The most substantial thing to consider when trying to compare Black Flag (a game based on naval combat) and Odyssey (a game that includes naval combat) is that in the former, sailing around and pillaging felt like the entire point of the experience. In the latter, it just feels like a way to get across the map, not so different from your trusty horse.

Some of this can be chalked up to the fact that Odyssey‘s factions are never particularly well defined, so I struggle to decide whether or not it would be a betrayal to my heritage to ram that Spartan ship on the horizon. But if that’s the case, would it not also be a betrayal to the many Athenian friends I’ve made throughout my journey (including but not limited to Perikles, the father of democracy, and his wife)? A mercenary with innumerable personal connections feels like a fairly limp replacement for an independent pirate vis-a-vis giving the player an excuse to run rampant on the high seas.

Of course, none of this is meant to imply that the sailing component of Odyssey is a weakness to the game at large. There are times where it ties in beautifully to some of the other systems, and sending out a volley of flaming arrows is uniquely satisfying. Instead, it simply feels like another mechanic in a game so jam-packed with mechanics that no single one has a chance to define the experience in a way that compares to Black Flag.

 

The Skill Tree and Inventory

Another returning feature in Odyssey is the inclusion of skill trees comprised of increasingly powerful abilities to be unlocked as the player levels up. The twist this time around is that the categories into which each ability falls (Warrior, Assassin, or Hunter) now have a tangible impact on the gameplay outside of reinforcing certain playstyles.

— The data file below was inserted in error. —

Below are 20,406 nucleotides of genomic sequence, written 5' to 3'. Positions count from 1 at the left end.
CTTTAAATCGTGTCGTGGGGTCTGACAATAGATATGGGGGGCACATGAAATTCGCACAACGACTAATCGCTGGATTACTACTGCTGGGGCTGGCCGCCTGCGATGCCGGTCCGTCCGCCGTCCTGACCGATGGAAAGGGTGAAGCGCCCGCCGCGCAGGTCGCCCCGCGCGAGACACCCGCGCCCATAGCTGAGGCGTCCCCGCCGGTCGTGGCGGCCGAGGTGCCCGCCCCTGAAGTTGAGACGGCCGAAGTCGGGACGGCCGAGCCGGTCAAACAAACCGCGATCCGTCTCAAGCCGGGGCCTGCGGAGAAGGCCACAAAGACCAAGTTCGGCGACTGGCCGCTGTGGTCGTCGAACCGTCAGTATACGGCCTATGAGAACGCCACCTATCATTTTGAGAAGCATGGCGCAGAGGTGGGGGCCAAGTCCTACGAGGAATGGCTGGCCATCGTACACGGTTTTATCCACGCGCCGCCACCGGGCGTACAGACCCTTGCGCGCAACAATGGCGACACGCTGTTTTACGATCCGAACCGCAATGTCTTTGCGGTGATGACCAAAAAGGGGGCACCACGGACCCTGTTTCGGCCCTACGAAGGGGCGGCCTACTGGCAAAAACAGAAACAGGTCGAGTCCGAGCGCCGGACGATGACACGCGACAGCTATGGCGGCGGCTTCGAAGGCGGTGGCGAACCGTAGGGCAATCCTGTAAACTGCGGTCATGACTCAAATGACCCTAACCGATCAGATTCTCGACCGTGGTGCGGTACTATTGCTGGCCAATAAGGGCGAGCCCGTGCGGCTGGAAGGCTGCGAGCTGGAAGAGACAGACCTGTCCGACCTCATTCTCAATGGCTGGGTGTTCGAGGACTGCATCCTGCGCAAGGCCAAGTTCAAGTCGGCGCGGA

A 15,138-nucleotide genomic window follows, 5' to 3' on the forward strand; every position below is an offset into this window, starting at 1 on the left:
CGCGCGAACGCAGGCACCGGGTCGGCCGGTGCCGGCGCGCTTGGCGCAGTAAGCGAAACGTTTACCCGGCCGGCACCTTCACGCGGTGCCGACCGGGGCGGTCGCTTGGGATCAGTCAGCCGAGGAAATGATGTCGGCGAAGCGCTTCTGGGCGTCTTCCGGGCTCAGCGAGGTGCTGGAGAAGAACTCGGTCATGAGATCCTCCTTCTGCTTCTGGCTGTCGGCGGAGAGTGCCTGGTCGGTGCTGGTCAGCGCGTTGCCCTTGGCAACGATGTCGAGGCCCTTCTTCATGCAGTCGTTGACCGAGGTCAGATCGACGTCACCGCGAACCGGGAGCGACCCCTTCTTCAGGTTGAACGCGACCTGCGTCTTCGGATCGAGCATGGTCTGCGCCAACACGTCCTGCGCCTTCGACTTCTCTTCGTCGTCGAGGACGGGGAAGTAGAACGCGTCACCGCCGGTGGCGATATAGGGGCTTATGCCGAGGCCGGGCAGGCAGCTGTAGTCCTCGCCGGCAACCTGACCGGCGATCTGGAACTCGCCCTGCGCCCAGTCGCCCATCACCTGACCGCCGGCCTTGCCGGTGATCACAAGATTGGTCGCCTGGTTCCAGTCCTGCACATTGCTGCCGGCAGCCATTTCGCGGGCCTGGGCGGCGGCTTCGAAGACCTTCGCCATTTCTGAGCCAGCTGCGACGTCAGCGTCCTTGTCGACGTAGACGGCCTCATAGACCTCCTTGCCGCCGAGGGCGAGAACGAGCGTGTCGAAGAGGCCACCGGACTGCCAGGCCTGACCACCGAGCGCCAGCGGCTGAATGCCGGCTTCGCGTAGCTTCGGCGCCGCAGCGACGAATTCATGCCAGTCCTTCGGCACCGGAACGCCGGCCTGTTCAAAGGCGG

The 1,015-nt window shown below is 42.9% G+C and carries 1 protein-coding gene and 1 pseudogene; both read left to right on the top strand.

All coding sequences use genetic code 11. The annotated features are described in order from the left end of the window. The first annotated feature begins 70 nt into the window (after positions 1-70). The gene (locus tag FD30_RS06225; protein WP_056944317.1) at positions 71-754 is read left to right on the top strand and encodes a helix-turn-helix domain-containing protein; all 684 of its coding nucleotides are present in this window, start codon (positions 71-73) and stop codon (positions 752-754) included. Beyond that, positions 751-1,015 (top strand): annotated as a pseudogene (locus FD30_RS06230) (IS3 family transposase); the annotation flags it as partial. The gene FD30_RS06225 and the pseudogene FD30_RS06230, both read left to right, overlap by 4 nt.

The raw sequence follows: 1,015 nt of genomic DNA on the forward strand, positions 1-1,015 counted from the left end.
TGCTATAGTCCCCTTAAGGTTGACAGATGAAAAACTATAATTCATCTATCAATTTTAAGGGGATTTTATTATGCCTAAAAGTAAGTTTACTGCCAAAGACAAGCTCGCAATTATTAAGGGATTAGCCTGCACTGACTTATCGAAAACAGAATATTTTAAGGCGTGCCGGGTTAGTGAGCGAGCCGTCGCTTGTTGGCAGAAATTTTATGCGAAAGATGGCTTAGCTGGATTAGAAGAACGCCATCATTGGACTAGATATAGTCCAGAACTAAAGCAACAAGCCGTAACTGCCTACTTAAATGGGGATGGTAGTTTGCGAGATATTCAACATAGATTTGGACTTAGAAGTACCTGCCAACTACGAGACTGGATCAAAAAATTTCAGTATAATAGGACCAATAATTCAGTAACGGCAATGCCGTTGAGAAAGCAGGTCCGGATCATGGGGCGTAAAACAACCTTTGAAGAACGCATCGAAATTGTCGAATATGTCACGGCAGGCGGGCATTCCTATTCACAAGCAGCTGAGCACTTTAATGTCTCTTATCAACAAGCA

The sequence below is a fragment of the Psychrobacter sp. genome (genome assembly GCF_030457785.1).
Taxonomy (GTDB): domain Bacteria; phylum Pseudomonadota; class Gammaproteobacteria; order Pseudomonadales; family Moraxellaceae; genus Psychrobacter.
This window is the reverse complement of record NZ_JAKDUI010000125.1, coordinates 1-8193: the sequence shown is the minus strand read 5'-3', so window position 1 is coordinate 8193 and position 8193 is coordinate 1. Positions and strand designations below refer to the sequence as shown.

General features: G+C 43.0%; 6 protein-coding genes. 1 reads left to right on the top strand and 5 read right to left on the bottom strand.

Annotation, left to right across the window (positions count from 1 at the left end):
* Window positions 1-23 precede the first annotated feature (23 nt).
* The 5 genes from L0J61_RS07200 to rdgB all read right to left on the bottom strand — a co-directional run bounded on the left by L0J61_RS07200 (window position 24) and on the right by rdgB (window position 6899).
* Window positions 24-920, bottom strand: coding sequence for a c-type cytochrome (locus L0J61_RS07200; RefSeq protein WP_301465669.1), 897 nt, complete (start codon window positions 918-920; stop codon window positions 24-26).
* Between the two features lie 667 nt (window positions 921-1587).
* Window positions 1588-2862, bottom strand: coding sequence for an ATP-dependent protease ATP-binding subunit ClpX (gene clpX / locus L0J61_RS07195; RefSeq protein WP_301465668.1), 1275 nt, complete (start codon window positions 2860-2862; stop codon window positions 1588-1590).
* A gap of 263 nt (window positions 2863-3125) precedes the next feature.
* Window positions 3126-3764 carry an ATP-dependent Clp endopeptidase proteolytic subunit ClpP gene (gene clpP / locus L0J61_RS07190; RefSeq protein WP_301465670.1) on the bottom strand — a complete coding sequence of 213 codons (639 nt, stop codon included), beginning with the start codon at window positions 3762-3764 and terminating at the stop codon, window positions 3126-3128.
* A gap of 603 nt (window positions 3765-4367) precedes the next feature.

Proficiency in each of the above categories is now denoted by a number listed at the bottom of the Abilities and Inventory screens, and determine how well the player is able to perform certain actions. Stealth attacks and assassinations are governed by Assassin Damage, ranged attacks are based on the Hunter Damage level, and damage dealt during regular melee combat is reliant on Warrior Damage.

There are several ways to change these values. The first and most obvious is to level up your character and purchase skills in the corresponding branch of the tree. For as visible as this method is, it ultimately feels less impactful than the second approach: rigorous inventory management.

Each piece of weaponry or armor players collect is given a level, a rarity rating, and up to three special attributes. These characteristics usually amend one type of damage by a certain percentage, (e.g., Plus 16% Assassin Damage, or Plus 9% Hunter Damage, etc.). In addition to being vague and frustrating to balance given the frequency with which new sets of superior gear drop, this system virtually ensures that unless players want to be woefully under-leveled in two of the three categories, they’ll have to be content with mediocrity in all three.